Least Accepting Industries of Online Degree Programs
As accredited online degree programs become more common, more and more industries are changing their perception of online degrees. However, some industries are more accepting than others—and there are a few sectors where it’s still difficult to compete with traditional degree-holders. Here are a few of the least accepting industries of online degrees.
If you want to work as a professor with an online doctoral degree, the road may be tough. As early as 2005, studies noted that those in academia had negative perceptions of online education when it came to making hiring decisions. More traditional and high-ranking colleges
tend to be less open to candidates with online degrees,
while community colleges and other online colleges
tend to be more open.
See Also: Online Degree Programs
However, this may be changing—slowly. More and more traditional colleges—even high-ranking colleges such as MIT and Yale—are starting to offer classes online; the idea of online education is no longer foreign to many traditional schools. As time goes on, it’s likely that academics will start to open more to online degree holders.
If you want to go for a doctoral degree online and work in academia, it’s obvious your school must have proper accreditation. However, regardless of its accreditation status, many of the more exclusive colleges are likely to be less accepting of for-profit degree programs and those that come from schools that are entirely online. It’s best to choose an online program from a traditional school that offers an online component.
Some areas of healthcare—such as IT and administrative positions—are fairly open to online degrees. However, if you want to work as a nurse or other medical care provider, it’s not easy to do with an online degree.
See Also: Online Healthcare Degree Programs
For instance, it is impossible to earn a medical degree online. There are plenty of online nursing programs, but the perception still exists that “online” means “no hands-on component”—an attitude that can hurt holders of online degrees in this area. And in the medical profession, the in-person apprenticeship period is essential to training.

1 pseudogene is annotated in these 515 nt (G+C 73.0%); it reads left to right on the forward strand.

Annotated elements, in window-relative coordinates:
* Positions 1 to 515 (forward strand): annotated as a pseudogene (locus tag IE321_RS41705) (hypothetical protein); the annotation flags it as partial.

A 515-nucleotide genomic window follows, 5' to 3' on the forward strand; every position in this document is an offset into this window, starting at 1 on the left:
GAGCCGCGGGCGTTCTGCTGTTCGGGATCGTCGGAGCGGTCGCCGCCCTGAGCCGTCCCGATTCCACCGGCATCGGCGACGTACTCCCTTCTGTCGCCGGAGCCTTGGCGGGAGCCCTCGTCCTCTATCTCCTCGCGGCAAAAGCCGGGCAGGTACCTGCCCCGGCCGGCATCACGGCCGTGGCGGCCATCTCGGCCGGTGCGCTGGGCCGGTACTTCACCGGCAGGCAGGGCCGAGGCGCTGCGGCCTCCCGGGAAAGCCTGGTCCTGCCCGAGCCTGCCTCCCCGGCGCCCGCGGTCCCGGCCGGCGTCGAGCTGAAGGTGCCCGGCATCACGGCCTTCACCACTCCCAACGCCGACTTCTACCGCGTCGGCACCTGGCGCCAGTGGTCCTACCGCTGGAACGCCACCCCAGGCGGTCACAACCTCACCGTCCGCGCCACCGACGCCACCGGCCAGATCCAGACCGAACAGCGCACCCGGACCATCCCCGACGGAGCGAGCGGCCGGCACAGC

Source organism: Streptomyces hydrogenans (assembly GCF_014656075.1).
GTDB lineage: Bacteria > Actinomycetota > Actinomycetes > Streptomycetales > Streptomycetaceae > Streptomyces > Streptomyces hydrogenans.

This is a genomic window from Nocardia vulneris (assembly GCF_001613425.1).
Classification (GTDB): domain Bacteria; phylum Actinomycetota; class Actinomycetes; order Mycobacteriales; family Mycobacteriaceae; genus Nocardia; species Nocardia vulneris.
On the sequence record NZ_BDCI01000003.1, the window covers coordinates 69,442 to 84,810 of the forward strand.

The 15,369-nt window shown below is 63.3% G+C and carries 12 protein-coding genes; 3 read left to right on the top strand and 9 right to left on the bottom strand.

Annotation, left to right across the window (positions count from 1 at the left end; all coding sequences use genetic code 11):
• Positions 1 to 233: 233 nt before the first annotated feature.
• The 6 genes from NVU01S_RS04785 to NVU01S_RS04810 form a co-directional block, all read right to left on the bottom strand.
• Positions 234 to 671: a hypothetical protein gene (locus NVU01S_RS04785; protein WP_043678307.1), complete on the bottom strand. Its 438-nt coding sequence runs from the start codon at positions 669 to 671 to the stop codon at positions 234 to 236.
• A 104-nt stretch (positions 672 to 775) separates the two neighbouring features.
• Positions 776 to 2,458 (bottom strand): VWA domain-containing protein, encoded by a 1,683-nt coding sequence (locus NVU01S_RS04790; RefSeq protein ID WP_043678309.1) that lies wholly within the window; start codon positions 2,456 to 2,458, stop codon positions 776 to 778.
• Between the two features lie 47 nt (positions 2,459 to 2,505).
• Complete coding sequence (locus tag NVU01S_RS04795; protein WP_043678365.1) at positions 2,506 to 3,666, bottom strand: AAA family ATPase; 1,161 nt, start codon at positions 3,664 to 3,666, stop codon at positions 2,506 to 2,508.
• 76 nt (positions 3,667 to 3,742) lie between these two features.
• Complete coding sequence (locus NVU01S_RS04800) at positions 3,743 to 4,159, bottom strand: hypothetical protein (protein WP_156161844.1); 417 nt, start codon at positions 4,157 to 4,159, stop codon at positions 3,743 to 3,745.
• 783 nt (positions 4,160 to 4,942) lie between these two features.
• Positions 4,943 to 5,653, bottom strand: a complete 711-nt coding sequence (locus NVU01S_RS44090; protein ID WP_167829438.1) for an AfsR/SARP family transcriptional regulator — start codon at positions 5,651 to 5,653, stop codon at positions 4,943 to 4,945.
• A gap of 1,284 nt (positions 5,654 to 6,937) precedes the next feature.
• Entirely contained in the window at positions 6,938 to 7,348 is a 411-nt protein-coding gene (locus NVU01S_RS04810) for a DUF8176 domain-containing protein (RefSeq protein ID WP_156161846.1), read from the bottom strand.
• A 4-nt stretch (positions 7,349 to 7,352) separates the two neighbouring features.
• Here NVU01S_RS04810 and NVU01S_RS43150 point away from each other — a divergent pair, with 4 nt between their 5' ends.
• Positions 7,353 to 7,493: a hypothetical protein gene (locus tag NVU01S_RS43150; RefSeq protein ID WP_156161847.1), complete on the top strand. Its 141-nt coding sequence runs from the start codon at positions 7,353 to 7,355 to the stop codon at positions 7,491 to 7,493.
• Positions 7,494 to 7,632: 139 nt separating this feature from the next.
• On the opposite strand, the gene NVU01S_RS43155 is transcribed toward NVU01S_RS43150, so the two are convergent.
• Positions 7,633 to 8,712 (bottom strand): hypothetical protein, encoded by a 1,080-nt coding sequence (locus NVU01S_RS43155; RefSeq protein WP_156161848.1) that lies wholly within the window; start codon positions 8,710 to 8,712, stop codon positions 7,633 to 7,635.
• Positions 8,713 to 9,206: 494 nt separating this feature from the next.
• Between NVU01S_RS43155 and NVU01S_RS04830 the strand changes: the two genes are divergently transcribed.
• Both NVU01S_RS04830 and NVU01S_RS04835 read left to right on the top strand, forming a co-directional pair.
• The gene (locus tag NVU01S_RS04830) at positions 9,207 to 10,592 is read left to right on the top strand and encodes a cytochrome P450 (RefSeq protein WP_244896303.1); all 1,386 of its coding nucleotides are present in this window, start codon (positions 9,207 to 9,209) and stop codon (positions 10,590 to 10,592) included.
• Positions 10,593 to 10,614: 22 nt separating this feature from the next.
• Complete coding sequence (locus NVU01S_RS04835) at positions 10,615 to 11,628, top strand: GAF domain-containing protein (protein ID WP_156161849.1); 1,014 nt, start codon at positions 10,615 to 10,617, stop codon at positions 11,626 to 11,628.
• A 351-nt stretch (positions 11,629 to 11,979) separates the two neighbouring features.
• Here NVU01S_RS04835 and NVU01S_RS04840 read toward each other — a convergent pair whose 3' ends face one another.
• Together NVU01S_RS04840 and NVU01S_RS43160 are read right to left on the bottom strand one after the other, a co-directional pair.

It’s important to note that nursing training involves classroom-based instruction as well as the clinical component—and it may be possible to find traditional degree programs that allow you to take some classroom credits online. If so, that’s probably your best bet for earning your online degree in this field.
Currently, it’s very difficult to practice as a lawyer with an online degree. All lawyers practicing in the United States must pass the Bar exam. Only applicants who have graduated from American Bar Association (ABA)-accredited degree programs are permitted to sit for the Bar. And the ABA does not accredit online law schools.
See Also: Online Law Degrees
This makes the situation for those interested in online degree programs for law difficult—but not impossible. For instance, in California, you can sit for the bar even with an online law degree. But you cannot practice law anywhere but California. If you want to move, not only will you have to retake the Bar—you’ll have to earn your entire law degree over again.
There have been signs of change in this area as well, although they are slow. More and more schools—including Washington University*, home of the seventh-ranked public law school program in the country—are starting to offer online Master’s degrees in law. It’s possible that the ABA will change its policy on online Juris Doctors as online degree programs become more common.
It’s not easy competing with traditional degree holders in these areas. However, there have been signs that even these industries are starting to open to online degree programs—even if the progress is slow. It’s possible that, as technologies improve, more and more people gain first-hand experience with online education, and more online education programs are offered by traditional schools, online degrees will start to make inroads even into the most change-averse industries.
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